Out From Under the Covers: A Desperate Quest to Be Current, Part Four

I’ve come to a painful decision.

It’s time for me to give up my comics.

Oddly enough, this isn’t something I’ve been mulling over for a while—it only just hit me earlier today as I stood towel-drying my hair in front of the bathroom mirror.  Epiphanies make themselves known at strange times, I guess.

I’ve been waging this war against my backlog for—it hurts to even say it—a few years now.  Years.  And try as I might, making any headway in the stack has just been impossible.  I finally realize that this weight has done nothing but sour me on the sheer joy that was once my comics reading.  I have to admit it when I’m beat.

And I am so very beat.

Unshakeable persistence, coupled with my fangirl desire to be up-to-date on what I once perceived to be “continuity,” has flown out the window.  Here I stand, waving the white flag.  Continuity doesn’t matter anymore, nor will it even really exist soon enough.  And I think that’s why this is the perfect time to let go of the backlog and start anew.  With both DC and Marvel making huge changes to their lineups, who cares about continuity anymore?  The publishers, for the most part, don’t.  It doesn’t make sense to worry about whether or not I read every issue of Uncanny X-Men anymore, because story arcs from three years ago have little to no bearing on anything happening now.  There are still issues of Fear Itself tie-ins lying in my To-Be-Read pile, for goodness’ sake!  It’s embarrassing, but there it is.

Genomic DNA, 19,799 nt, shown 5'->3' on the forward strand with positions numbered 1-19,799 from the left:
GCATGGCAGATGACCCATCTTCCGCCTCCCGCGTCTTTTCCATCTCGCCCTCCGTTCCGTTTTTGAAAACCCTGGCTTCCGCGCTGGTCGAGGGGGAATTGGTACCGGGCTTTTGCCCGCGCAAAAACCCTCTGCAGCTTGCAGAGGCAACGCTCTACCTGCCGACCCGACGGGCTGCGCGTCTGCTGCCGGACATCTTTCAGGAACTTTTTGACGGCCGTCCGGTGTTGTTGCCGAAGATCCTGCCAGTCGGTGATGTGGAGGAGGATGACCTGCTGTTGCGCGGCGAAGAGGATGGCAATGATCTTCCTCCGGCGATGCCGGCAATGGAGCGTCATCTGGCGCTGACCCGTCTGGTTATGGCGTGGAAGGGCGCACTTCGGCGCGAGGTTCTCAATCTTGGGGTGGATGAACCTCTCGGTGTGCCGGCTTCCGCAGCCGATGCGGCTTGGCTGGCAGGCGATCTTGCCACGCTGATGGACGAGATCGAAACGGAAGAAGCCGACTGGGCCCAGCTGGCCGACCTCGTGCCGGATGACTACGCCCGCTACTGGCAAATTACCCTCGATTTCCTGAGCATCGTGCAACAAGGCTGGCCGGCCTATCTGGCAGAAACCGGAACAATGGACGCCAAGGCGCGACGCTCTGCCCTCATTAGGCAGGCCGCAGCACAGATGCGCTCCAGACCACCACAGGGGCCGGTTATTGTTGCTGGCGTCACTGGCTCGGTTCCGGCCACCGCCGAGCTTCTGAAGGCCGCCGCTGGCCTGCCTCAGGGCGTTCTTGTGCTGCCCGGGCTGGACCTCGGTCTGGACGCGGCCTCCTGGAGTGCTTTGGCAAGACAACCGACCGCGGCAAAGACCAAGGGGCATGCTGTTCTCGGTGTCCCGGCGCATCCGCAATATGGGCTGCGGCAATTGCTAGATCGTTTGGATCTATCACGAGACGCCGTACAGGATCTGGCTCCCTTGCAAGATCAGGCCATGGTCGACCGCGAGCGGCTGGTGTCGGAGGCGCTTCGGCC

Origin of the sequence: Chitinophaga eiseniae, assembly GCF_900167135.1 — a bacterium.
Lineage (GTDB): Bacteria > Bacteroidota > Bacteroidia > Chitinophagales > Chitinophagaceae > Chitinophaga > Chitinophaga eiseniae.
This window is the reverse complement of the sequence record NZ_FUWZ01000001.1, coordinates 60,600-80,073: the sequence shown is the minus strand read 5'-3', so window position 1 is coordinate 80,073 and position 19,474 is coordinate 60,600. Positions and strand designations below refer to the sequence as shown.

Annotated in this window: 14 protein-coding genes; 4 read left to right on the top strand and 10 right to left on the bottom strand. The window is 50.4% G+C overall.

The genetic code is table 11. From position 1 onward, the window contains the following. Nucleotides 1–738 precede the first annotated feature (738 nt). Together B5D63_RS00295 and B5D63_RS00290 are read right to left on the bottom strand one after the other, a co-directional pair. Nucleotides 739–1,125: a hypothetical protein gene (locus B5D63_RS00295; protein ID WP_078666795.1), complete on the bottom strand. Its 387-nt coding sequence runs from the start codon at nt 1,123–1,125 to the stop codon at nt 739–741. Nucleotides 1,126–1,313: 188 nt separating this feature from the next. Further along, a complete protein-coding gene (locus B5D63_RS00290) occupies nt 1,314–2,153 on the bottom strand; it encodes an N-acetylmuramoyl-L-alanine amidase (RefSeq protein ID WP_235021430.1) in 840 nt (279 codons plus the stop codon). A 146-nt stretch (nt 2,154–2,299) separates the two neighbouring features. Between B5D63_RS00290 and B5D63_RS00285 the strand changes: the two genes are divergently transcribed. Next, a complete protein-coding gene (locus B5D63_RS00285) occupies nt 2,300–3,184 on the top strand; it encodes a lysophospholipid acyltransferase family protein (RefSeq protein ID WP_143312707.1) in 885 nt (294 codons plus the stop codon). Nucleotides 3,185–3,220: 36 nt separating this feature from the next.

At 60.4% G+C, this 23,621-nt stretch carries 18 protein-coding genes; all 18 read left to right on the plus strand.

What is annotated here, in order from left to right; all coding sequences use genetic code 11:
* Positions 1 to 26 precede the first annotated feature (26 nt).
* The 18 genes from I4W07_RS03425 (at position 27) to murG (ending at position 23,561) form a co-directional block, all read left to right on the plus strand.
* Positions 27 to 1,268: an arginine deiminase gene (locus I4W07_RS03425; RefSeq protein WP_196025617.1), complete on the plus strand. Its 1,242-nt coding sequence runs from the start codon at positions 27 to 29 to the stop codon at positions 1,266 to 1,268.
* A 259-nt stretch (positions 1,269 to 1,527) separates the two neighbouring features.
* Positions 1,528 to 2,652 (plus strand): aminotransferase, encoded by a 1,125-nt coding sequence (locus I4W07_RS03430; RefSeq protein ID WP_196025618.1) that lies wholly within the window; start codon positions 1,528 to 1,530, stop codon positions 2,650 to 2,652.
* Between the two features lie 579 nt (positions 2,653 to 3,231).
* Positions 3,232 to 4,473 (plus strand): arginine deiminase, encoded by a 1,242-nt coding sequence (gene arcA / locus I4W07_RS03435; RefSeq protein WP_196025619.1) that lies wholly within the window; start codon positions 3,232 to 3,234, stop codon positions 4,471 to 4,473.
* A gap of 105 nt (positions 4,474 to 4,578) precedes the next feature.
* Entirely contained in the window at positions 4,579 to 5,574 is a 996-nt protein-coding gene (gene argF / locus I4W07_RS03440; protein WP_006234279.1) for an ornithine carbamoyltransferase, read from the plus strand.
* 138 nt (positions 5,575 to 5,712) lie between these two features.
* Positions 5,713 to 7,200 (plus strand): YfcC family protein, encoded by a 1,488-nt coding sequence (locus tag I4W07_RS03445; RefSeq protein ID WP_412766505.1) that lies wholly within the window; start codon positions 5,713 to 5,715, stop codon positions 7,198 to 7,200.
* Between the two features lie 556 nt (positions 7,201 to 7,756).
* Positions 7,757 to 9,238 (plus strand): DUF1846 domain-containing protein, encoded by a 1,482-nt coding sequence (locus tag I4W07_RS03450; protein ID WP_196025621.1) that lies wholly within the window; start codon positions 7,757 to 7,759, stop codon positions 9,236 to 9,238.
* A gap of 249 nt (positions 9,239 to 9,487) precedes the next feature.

I understand now that the majority of issues that make up the exorbitant pile of comics taunting me every week have become irrelevant to me. All they’ve ever really done is cause me stress, turning comics into a mundane task I have to “finish,” and delay me in getting to the books I actually do enjoy.  I didn’t want to admit that for so long, because these are things I did, at one point, want to read—things I spent money on.  Lots of it.  I wanted to feel like I was getting that money’s worth in reading a good story.  (Granted, one could argue that I’d never have gotten my money’s worth out of Fear Itself, read or not read, but that’s beside the point….)

Yet I no longer recall the feeling of looking forward to picking up my sub.  It’s gotten so unruly, so out of control no matter how many times I pick through it or how many titles I cull, that going to the shop—an event I used to look forward to every week—is now a giant chore.  It’s a burden.  It’s suffocating.

I’m done with that.  I’m starting over.

I won’t get rid of everything.  The few things I still actively love and feel excitement toward—titles like Thor and Saga—I’ll keep collecting.  The difference is that now they won’t just be collected—they’ll also be frequently read! But those 20-odd issues of New 52 Batwoman that have been sitting in a pile on my bookshelf since the title began?  Yeah, I think it’s safe to say I’ll be ridding myself of those.  As much as I wanted to get into that book and love it, I just never did, and I was too stubborn to quit while I was ahead.  That’s not happening from here on out.  Ebay listings, here we come.

When Sunday rolls around, Husband and I will do our usual thing: we’ll get up, grab food, watch the first Formula 1 race of the season with friends (Sunday morning F1 is the best), and then we’ll head to the comic book store.

I will purchase the books I enjoy.

Morrison's The Green Lantern Follow-Up Doesn't Have 'Green Lantern' In the Title

More in Comics